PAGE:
Sanjeev V Sardesai
Goa is speckled with over 14 major and minor museums, whose curators and promoters have been dedicating themselves, paying a huge price of their family time. Though we have seen a few museums in the past, let me reiterate their identities here. The Goa State Museum is temporarily lying in the Adil Shah Palace or the old Secretariat at Panaji, while the Archaeological Survey of India (ASI) Museum is spread over a huge area on the ground and upper floors of the heritage building next to the St Francis of Assisi Church at Old Goa.
Goa also has other beautiful museums such as the Goa Chitra, Goa Cruti and the Goa Chakra situated at Benaulim, which are the brain-children of Victor Hugo Gomes. The Ancestral Goa (Big Foot), promoted by Maendra Alvares with active participation of his family, may be classified as an anthropological museum at Loutolim and spread over a huge hillock displaying the various occupational and other social aspects of Goa. Within this precinct are three more mini-museums – The Cross Museum displaying over 3000 crosses from all over; the Prayer Beads Museum displaying a range of prayer beads of various faiths and regions, with short write ups and the unique Left Hander’s Museum!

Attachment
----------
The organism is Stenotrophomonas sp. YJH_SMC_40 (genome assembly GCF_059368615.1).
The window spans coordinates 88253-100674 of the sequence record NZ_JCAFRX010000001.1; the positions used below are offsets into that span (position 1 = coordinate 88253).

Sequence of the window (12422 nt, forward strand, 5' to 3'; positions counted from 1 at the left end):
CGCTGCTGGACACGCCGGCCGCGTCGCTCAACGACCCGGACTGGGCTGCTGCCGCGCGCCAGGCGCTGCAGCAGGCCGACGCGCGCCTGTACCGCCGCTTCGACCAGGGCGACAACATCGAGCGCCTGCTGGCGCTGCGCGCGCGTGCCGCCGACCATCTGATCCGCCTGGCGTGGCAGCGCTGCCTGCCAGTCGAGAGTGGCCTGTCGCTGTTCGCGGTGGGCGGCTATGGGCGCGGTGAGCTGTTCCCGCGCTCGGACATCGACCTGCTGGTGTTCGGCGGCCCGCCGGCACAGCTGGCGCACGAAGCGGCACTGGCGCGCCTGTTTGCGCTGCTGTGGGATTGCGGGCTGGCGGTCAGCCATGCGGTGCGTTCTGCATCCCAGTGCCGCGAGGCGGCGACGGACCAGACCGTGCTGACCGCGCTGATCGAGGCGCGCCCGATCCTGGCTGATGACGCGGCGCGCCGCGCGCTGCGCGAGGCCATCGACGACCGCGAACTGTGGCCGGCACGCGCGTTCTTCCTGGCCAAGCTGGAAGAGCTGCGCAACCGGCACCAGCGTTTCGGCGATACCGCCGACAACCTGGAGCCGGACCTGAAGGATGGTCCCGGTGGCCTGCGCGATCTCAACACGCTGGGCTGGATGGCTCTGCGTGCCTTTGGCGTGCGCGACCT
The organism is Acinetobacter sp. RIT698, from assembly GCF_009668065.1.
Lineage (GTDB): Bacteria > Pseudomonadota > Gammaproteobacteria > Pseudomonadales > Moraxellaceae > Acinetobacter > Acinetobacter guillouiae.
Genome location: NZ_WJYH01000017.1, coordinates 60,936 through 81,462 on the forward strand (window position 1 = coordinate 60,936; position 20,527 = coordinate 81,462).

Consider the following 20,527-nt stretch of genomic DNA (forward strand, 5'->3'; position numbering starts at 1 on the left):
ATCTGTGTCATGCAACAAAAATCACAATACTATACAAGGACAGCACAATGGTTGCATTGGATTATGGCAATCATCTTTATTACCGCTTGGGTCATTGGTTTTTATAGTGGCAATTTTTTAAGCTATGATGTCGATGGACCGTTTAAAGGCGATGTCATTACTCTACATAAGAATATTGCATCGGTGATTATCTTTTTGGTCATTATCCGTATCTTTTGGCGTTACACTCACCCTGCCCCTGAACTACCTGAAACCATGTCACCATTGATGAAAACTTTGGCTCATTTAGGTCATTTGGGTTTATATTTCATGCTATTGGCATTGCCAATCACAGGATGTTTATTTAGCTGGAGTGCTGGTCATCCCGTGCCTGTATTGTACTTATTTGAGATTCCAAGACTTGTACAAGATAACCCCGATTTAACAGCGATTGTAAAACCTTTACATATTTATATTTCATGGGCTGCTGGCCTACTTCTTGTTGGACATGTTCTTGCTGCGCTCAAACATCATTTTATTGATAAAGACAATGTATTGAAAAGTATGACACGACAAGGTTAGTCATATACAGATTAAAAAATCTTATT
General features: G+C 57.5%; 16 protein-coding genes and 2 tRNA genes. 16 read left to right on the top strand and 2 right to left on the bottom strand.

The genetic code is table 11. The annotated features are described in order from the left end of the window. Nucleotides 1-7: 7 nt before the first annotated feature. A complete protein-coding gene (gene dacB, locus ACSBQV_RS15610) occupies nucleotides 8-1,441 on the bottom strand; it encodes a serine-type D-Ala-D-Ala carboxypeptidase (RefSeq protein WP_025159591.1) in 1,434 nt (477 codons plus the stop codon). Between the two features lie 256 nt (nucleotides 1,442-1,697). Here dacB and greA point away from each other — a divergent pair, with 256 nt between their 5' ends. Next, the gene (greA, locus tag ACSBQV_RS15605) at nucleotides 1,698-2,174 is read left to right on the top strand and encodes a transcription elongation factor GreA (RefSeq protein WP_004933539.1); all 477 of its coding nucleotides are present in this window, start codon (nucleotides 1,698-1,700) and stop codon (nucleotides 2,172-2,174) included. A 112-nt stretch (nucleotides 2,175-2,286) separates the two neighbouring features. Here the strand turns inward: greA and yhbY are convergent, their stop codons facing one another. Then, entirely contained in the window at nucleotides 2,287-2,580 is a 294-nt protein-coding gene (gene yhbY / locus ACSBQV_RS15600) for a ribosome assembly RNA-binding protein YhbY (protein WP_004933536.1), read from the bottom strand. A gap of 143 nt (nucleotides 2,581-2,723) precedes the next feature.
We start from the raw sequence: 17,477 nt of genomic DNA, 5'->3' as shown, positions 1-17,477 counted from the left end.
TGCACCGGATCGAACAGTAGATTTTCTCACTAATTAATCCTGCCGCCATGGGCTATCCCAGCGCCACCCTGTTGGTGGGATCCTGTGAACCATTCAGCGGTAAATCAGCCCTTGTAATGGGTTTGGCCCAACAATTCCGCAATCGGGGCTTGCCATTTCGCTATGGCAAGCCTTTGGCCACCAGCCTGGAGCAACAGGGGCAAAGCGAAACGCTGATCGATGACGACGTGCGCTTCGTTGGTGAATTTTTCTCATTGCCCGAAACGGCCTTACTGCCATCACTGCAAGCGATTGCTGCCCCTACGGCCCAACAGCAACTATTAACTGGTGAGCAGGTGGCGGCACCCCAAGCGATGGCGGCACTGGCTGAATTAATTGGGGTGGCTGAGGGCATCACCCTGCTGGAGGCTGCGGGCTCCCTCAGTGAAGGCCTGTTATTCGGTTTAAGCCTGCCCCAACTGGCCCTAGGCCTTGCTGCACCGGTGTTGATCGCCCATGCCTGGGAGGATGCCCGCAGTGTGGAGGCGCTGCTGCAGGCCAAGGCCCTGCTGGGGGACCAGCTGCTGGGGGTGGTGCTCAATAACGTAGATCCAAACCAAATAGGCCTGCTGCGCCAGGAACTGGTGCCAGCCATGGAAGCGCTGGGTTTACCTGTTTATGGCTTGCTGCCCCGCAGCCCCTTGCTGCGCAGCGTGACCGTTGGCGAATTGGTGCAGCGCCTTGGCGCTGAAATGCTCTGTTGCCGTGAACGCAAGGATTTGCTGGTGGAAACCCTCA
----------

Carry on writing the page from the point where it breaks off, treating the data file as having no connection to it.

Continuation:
Just across this huge layout of cultural aspects lies the Casa Alvares which is an Indo-Portuguese house converted into a house museum, displaying the lifestyle of Goans in pre-liberation era. Another amazing similar museum at Loutolim, about a kilometre away from Big Foot, is the Casa Museum Vicente Joao de Figuereido House Museum. The most amazing feature of this house is that it was built in 1590 AD, 42 years prior to the Taj Mahal and 80 years after the Portuguese arrived on Tiswadi Island. The museum was started, post liberation, way back as a home museum by the 90+ years old Maria de Lourdes Filomena Figuereido de Albuquerque, and is presently curated by her daughter, Fatima Figuereido. A visit to this museum can leave you stunned and awed with the displays there, including a customised 60-piece porcelain dinner set made by the East Indian Company!